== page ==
US massive target of cyber-espionage: Intelligence report

Last Updated 04 May 2018, 09:27 IST

The US is the target of a massive cyber-espionage campaign, mostly backed by China, threatening the country's economic competitiveness, a new intelligence report has said.

The National Intelligence Estimate identifies China as the country most aggressively seeking to penetrate the computer systems of American businesses and institutions to gain access to data that could be used for economic gain, the Washington Post reported.

The classified report, which represents the consensus view of the US intelligence community, describes a wide range of sectors that have been the focus of hacking over the past five years, including energy, finance, information technology, aerospace and automotives, the paper said, citing individuals familiar with the report.

The assessment does not quantify the financial impact of the espionage, but outside experts have estimated it in the tens of billions of dollars.

Cyber-espionage, which was once viewed as a concern mainly by US intelligence and the military, is increasingly seen as a direct threat to the nation's economic interests.
In a sign of such concerns, the Obama administration is seeking ways to counter the online theft of trade secrets, according to officials.

Analysts have said that the administration's options include formal protests, the expulsion of diplomatic personnel, the imposition of travel and visa restrictions, and complaints to the World Trade Organisation.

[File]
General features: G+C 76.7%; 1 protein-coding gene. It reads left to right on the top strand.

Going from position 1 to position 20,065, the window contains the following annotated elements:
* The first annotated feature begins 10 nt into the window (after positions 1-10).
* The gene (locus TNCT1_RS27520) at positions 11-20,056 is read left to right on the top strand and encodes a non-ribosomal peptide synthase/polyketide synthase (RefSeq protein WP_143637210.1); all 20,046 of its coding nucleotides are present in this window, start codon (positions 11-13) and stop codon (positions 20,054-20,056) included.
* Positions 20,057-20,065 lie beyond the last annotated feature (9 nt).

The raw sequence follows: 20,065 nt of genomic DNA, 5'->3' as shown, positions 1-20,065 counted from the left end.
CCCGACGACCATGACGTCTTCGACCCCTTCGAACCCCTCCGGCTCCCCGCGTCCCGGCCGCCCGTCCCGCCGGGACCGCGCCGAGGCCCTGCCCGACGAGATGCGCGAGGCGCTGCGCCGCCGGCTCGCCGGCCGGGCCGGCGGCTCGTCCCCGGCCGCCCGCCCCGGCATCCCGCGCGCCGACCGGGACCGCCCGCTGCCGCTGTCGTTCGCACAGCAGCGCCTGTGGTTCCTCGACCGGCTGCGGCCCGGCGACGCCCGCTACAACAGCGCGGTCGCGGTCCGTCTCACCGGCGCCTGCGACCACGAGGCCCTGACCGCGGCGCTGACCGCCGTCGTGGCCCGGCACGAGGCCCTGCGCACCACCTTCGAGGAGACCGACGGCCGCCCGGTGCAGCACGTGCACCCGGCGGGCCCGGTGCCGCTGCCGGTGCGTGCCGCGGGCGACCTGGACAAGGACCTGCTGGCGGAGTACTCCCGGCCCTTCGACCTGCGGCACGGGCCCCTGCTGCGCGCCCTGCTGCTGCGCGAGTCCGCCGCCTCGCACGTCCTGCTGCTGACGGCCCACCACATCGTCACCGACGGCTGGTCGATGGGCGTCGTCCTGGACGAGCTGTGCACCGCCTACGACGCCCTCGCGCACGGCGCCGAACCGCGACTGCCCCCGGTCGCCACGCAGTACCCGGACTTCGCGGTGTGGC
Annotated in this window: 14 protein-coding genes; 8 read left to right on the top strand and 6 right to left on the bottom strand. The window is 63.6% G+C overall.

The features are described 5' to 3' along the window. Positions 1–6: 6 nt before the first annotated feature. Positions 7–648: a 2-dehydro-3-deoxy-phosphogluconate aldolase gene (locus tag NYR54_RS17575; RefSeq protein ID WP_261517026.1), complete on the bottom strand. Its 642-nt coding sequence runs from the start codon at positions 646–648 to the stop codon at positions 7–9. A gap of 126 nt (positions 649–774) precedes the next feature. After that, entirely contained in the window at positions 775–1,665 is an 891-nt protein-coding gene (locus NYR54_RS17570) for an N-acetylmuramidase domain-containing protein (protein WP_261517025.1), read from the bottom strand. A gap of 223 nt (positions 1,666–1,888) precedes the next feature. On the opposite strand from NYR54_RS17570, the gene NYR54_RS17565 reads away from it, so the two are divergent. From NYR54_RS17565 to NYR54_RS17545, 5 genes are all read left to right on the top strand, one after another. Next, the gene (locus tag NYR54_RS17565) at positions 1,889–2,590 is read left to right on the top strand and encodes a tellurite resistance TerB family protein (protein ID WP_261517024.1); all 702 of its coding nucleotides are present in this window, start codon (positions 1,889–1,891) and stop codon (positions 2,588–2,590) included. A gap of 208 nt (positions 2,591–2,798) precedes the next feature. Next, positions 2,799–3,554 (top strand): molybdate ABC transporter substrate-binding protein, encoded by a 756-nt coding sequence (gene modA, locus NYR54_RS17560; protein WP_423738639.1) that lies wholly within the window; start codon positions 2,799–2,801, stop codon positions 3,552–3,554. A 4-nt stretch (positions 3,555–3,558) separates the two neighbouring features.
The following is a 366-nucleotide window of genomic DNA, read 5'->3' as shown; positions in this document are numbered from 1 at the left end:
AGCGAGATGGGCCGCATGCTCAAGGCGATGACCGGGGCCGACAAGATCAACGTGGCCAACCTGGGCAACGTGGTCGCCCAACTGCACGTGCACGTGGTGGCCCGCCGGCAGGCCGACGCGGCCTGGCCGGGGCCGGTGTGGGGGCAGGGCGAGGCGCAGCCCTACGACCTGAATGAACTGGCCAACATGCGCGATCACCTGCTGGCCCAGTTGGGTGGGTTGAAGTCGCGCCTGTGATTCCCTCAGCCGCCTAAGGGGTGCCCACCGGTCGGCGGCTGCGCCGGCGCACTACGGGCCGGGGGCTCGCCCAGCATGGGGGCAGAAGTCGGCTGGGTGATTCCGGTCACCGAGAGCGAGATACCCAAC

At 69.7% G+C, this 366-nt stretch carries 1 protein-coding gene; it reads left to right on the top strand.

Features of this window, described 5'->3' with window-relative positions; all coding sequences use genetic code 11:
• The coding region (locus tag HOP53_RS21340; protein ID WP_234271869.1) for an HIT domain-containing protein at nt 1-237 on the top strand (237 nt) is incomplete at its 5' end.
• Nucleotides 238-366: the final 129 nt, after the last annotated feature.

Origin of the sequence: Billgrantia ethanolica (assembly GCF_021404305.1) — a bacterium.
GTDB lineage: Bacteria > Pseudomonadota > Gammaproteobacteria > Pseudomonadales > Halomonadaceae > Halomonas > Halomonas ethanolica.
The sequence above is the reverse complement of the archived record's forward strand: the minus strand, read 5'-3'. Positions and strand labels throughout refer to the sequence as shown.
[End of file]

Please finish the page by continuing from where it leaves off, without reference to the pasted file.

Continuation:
Cyber-espionage is "just so widespread that it's known to be a national issue at this point," said one administration official, who like other current and former officials spoke on the condition of anonymity.

The National Intelligence Estimate names three other countries, Russia, Israel and France, as having engaged in hacking for economic intelligence but makes clear that cyber-espionage by those countries pales in comparison with China's effort.

The New York Times, the Wall Street Journal and The Washington Post recently disclosed that they believe their networks were compromised in intrusions that originated in China.

China has staunchly rejected such allegations, saying the Beijing government neither condones nor carries out computer hacking.

Dating to at least the early 1980s, China has made the acquisition of Western technology, through means licit and illicit, a centerpiece of its economic development planning.

The explosion in computer use has greatly aided that transfer of technology.

China's intelligence services, as well as private companies, frequently seek to exploit Chinese citizens or people with family ties to China who can use their insider access to US corporate networks to steal trade secrets using thumb drives or e-mail, according to a report by the Office of the National Counterintelligence Executive.

(Published 11 February 2013, 08:47 IST)

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